Stocks have been on a tear since Donald Trump's election. And the bull market celebrates its eighth birthday this week. But even in a market that goes almost straight up, it's important to avoid pitfalls. Here are some mistakes I've watched investors make repeatedly. Alas, I've made a few of them myself.
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1. Getting spooked by the bears
There are always solid reasons why the stock market should go down. Some of the smartest people I know are almost always bearish. But I think the investors who do best in the market tend to ignore many of the bearish indicators and, instead, stick to their long-term stock allocations. Over time, the market has gone up about two of every three years, on average -- and that's going back more than 100 years. You have to have a powerful reason to bet against those odds.
2. Ignoring fund volatility
In a bull market, taking extra risk generally pays off. But in bear markets, high volatility amplifies your pain. What's more, academic studies have shown that risk-adjusted returns are more predictive of future returns than raw returns. You can find risk-adjusted fund returns at Morningstar.com. Just click on 'Ratings and Risk," and look at standard deviation -- which measures the volatility of a fund's monthly returns over three, five and 10 years -- and Sharpe ratio, which measures the risk-adjusted returns over those same periods.
Consider one of my mistakes. Bridgeway Aggressive Investors 1 (BRAGX) used to be one of my favorite funds. But in the 2007-2009 bear market, it tumbled 64.4%, compared with a 55.3% loss for Standard & Poor's 500-stock index. The fund has done well again lately, returning an annualized 14.8% over the past five years, an average of 0.8 percentage point better than the S&P 500. But Bridgeway was 35% more volatile than the S&P over the past three years, and I would prefer not to risk outsized losses in the next downturn. (All prices and returns in this article are through March 8.)
3. Paying too much
I love Amazon.com (AMZN). I've practically ceased going to stores because it's so much easier and less expensive to just click a few buttons. I read books on a Kindle and watch Amazon video. It's not the stock's price, $851, that scares me. It's that the shares trade at 110 times the company's estimated earnings for the coming 12 months. That's more than six times the price-earnings ratio for the overall market. Yes, I know that the company is still growing like a weed and that the narrow profit margins on its main businesses should widen, eventually. But the shares already reflect a ton of good news. For the stock to continue higher, it will have to do even better than investors expect. I'm passing on Amazon at this price.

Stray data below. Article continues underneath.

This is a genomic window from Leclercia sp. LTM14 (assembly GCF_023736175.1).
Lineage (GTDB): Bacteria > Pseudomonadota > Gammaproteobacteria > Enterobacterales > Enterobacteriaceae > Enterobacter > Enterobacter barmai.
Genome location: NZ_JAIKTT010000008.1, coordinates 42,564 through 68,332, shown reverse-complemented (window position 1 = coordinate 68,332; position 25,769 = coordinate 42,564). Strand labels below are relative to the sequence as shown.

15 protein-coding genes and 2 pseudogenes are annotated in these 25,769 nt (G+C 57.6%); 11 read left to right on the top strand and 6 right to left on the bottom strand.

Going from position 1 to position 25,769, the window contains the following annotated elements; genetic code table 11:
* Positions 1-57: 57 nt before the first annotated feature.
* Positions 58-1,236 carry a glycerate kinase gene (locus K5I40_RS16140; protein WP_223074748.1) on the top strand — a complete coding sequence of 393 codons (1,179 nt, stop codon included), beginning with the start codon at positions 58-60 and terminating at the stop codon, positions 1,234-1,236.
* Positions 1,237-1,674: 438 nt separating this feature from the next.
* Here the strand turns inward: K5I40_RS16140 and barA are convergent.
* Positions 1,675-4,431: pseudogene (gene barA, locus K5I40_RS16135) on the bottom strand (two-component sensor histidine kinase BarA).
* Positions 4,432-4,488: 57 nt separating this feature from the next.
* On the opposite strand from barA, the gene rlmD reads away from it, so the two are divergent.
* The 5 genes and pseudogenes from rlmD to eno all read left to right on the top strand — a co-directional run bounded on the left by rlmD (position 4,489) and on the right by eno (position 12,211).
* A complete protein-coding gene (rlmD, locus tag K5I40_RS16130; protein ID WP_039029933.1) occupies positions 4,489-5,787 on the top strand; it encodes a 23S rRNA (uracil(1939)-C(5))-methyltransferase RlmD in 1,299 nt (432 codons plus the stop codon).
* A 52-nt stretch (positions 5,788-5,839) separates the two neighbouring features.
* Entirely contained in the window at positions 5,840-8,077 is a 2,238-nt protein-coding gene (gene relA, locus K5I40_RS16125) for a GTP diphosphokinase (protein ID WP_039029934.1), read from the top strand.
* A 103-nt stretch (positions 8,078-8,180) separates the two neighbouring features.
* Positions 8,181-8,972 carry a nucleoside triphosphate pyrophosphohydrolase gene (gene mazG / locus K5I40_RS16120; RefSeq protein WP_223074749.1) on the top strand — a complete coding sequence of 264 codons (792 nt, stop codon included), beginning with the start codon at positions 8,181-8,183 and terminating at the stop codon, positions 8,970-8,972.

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4. Paying too much (part two)
It's true that for a lot of things, you get what you pay for -- meaning, high quality usually comes with a high price tag. But in investing, you generally get what you don't pay for. Study after study has come to the same conclusion: The higher a fund's expense ratio, the lower its return is likely to be. The average U.S. open-end mutual fund charges 1.2% of assets in expenses annually. But lots of index funds--both exchange-traded and mutual -- cost less than 0.1% per year. Any high-priced fund starts with a huge disadvantage. Some exceptional funds manage to overcome that hurdle, but cheaper is usually better.
5. Following the gurus
Don't confuse a spectacular long-term record with an ability to forecast the future. Investor George Soros lost nearly $1 billion when he bet that the stock market would tank following Donald Trump's election. The experts, unfortunately, often get it wrong. Ignore prognostications from the pundits, including the people I interview for this column, unless they demonstrate sound reasons for their conclusions. Even then, take what they say with a grain of salt. No one knows which way the market will head next.
6. Leaving everything up to an adviser
There are good reasons for investors to use a financial adviser, but all investors should take the time to understand the market. It really isn't that complicated. There's nothing important in investing that requires more than simple arithmetic. But that doesn't stop investment firms from coming up with complex and confusing products. Many of the mistakes I've made have come from investing in things I didn't fully understand. Moreover, if you understand the basics, it's a lot easier to keep your adviser honest.
7. Holding on to a winner too long
A stock's rise tells you where it has been. It doesn't say a thing about how it will behave in the future. That seems obvious, but as with so much that goes wrong in investing, our emotions lead us astray. Trying to tell someone to sell an investment that has done well is often very difficult. I know the glow you feel when you've watched a stock you own skyrocket. But the higher a stock, a fund or the market goes, other things being equal, the more expensive it gets and the bigger the risk of a change in direction.
8. Waiting too long to sell a loser
This is the flip side of the previous mistake. Numerous studies have shown that investors tend to sell their winners too early and hold onto their losers too long. The reason: It's exceedingly painful to realize a loss, and as long as you hold onto a stock, you can delay that pain. My advice: If you wouldn't buy a stock today, sell it, now, and move on.
Steve Goldberg is an investment adviser in the Washington, D.C., area.
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Copyright 2017 The Kiplinger Washington Editors